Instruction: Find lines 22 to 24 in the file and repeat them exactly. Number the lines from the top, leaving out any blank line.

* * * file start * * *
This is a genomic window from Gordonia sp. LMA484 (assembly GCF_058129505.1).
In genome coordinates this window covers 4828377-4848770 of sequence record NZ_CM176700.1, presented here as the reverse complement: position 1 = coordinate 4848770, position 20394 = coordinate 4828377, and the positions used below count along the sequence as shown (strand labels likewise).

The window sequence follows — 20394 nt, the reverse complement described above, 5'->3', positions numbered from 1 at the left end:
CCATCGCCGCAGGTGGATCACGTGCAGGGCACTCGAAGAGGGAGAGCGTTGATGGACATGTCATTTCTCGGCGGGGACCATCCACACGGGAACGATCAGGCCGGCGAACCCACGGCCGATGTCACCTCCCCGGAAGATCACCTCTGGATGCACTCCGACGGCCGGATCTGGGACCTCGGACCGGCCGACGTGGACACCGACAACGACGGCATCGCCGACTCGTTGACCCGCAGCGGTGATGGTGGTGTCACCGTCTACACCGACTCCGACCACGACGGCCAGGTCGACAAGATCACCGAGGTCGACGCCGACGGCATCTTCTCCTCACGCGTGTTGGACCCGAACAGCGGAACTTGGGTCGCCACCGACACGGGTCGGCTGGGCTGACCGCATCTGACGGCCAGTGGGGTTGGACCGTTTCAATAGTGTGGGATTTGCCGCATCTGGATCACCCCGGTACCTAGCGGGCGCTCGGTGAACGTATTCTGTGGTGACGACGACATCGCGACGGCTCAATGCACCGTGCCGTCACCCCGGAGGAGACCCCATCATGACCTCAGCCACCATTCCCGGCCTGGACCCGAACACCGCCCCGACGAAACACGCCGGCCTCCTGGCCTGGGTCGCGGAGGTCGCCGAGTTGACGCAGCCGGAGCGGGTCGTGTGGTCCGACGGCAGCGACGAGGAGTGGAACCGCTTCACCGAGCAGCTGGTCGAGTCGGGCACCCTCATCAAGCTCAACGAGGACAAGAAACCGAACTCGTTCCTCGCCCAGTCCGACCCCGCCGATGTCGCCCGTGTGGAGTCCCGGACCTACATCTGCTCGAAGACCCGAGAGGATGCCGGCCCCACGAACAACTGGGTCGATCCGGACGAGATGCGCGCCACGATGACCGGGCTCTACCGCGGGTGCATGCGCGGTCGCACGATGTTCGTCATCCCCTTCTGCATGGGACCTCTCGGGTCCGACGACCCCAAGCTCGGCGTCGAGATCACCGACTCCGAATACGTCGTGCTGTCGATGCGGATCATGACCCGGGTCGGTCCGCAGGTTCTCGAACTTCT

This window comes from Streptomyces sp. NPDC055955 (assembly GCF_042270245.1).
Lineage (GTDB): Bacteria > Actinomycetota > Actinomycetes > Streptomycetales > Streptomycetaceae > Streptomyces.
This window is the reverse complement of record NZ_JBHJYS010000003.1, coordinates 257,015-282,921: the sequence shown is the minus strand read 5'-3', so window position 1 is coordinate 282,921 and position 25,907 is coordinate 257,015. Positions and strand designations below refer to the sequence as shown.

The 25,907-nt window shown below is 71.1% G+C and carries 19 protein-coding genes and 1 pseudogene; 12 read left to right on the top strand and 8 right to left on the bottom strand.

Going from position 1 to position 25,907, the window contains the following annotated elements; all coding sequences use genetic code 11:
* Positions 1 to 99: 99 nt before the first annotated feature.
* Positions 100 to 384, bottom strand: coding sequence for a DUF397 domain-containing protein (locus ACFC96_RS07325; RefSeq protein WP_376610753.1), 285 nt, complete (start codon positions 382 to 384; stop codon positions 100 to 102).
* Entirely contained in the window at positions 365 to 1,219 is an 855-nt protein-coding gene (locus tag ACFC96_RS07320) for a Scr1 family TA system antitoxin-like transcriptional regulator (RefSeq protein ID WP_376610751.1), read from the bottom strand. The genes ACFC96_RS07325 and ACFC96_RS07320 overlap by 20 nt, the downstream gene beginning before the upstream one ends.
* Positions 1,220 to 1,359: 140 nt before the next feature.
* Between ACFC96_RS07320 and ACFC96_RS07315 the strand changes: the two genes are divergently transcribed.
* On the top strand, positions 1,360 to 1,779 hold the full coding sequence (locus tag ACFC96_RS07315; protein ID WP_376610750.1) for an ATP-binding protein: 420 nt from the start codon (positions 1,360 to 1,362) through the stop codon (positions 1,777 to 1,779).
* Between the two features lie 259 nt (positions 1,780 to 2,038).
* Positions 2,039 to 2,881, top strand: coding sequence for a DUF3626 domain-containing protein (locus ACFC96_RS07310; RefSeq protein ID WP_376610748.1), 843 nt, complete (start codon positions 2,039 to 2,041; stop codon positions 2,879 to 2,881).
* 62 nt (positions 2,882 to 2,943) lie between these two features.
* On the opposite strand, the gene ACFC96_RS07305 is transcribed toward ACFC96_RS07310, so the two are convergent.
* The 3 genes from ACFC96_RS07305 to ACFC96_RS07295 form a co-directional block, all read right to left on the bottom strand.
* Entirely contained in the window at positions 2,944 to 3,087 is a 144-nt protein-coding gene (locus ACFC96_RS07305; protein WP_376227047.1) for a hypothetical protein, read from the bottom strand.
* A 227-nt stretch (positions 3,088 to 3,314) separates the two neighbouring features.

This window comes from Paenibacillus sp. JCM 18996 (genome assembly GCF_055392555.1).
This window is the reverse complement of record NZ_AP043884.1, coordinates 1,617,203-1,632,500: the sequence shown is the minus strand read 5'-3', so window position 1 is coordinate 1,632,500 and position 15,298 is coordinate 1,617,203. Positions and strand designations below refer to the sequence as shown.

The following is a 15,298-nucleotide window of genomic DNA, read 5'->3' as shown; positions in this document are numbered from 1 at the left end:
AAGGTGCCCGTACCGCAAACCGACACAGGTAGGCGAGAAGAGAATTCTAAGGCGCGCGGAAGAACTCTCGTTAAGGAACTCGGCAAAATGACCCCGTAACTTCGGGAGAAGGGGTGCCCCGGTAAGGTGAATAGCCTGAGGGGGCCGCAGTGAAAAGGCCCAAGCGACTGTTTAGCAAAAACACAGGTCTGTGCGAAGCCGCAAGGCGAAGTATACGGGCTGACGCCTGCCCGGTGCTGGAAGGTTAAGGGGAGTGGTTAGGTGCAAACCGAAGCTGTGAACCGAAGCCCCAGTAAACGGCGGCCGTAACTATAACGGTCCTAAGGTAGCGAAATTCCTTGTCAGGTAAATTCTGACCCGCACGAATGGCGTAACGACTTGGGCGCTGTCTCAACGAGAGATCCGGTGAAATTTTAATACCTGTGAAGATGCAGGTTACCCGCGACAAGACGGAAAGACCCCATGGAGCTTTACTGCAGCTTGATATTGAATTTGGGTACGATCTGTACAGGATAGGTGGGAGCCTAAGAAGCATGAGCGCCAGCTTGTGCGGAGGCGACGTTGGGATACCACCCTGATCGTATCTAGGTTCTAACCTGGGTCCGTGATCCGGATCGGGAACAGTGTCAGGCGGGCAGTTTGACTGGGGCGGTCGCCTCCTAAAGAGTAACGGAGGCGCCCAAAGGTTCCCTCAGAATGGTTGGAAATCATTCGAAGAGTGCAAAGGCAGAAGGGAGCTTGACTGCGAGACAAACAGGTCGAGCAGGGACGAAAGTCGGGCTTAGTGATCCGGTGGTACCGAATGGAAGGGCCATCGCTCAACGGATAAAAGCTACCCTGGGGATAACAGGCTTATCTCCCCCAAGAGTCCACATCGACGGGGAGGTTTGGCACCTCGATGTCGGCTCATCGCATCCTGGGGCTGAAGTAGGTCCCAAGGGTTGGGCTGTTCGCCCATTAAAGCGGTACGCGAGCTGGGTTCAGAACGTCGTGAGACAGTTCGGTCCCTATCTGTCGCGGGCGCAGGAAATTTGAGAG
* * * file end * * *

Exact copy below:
* A 227-nt stretch (positions 3,088 to 3,314) separates the two neighbouring features.

This window comes from Paenibacillus sp. JCM 18996 (genome assembly GCF_055392555.1).
This window is the reverse complement of record NZ_AP043884.1, coordinates 1,617,203-1,632,500: the sequence shown is the minus strand read 5'-3', so window position 1 is coordinate 1,632,500 and position 15,298 is coordinate 1,617,203. Positions and strand designations below refer to the sequence as shown.